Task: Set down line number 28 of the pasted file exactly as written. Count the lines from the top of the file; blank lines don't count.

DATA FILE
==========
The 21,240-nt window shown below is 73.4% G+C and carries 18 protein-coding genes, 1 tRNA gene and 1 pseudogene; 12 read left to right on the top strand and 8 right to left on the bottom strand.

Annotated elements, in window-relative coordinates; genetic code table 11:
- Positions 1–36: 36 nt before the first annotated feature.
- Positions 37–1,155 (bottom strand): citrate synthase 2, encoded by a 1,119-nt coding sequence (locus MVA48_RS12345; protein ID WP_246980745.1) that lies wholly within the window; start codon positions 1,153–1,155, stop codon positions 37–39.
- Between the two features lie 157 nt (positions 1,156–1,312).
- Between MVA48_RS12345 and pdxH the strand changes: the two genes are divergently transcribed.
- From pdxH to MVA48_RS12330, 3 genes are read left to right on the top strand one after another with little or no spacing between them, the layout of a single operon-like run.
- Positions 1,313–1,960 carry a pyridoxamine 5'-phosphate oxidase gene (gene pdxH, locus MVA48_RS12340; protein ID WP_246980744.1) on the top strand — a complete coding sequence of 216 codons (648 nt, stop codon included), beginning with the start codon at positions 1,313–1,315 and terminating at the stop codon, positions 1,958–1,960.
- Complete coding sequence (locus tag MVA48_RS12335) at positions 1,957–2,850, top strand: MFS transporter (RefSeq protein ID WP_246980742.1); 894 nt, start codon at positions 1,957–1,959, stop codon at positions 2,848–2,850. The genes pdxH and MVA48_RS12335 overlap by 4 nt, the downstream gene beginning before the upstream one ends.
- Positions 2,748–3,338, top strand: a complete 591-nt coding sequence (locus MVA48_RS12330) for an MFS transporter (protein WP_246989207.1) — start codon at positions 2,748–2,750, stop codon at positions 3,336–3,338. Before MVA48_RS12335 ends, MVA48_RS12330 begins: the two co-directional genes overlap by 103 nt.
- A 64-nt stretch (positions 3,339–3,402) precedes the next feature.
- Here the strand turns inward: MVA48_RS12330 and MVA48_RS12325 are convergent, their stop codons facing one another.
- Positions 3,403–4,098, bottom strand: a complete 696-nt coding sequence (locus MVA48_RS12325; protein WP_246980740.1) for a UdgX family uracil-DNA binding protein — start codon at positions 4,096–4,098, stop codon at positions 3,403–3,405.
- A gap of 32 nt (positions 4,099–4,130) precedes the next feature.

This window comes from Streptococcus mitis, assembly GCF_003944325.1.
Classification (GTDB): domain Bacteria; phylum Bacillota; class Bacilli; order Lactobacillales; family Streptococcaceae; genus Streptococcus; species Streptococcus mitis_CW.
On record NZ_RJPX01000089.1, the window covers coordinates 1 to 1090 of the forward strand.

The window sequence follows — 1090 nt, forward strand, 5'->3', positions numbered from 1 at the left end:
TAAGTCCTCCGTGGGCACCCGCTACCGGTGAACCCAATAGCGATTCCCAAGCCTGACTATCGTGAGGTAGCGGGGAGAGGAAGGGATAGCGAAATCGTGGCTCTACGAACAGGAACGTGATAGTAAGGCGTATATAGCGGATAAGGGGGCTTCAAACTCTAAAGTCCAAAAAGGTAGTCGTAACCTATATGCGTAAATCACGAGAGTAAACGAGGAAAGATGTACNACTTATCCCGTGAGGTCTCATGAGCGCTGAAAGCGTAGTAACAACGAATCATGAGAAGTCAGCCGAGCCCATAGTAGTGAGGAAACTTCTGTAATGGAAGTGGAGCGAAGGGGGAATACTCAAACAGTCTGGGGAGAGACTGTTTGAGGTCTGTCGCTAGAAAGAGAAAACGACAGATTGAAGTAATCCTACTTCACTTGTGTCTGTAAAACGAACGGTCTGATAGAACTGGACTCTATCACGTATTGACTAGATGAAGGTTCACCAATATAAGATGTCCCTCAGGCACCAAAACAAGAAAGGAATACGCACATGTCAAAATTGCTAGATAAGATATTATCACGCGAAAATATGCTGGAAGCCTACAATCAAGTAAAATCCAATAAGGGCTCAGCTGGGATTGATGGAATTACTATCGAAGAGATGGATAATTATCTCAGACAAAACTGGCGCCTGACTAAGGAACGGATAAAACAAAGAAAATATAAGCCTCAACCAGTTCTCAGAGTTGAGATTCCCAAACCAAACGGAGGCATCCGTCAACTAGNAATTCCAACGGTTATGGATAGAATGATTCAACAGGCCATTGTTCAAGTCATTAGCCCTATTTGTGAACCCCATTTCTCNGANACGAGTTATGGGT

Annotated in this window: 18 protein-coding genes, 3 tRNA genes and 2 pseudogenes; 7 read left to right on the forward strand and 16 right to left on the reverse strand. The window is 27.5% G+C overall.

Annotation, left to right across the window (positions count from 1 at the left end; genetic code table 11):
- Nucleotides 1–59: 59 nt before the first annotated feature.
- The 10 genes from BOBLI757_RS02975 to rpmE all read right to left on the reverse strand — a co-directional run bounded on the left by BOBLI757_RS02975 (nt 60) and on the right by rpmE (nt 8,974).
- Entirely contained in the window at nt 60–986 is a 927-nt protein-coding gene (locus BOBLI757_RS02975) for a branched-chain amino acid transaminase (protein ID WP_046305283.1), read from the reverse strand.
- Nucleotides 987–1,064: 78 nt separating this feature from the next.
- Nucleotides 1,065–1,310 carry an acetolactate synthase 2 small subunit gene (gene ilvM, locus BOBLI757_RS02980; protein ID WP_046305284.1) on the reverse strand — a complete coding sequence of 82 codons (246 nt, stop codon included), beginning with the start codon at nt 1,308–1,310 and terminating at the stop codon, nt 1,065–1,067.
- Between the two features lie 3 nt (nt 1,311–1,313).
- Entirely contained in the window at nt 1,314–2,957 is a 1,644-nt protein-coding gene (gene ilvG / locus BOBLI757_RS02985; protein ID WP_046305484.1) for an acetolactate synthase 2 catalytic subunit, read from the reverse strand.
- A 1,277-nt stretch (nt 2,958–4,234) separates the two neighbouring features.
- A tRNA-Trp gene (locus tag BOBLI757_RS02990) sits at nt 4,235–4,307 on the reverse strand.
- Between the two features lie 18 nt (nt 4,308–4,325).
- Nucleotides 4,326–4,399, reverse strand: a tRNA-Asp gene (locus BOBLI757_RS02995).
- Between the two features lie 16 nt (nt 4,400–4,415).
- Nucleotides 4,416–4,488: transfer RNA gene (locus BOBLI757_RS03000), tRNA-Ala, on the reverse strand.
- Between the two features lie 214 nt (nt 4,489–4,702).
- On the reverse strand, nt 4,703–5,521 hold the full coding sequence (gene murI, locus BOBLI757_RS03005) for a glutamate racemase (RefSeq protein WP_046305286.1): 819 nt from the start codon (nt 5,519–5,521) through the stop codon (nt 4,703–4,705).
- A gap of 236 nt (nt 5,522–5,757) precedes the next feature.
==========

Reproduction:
- Entirely contained in the window at nt 1,314–2,957 is a 1,644-nt protein-coding gene (gene ilvG / locus BOBLI757_RS02985; protein ID WP_046305484.1) for an acetolactate synthase 2 catalytic subunit, read from the reverse strand.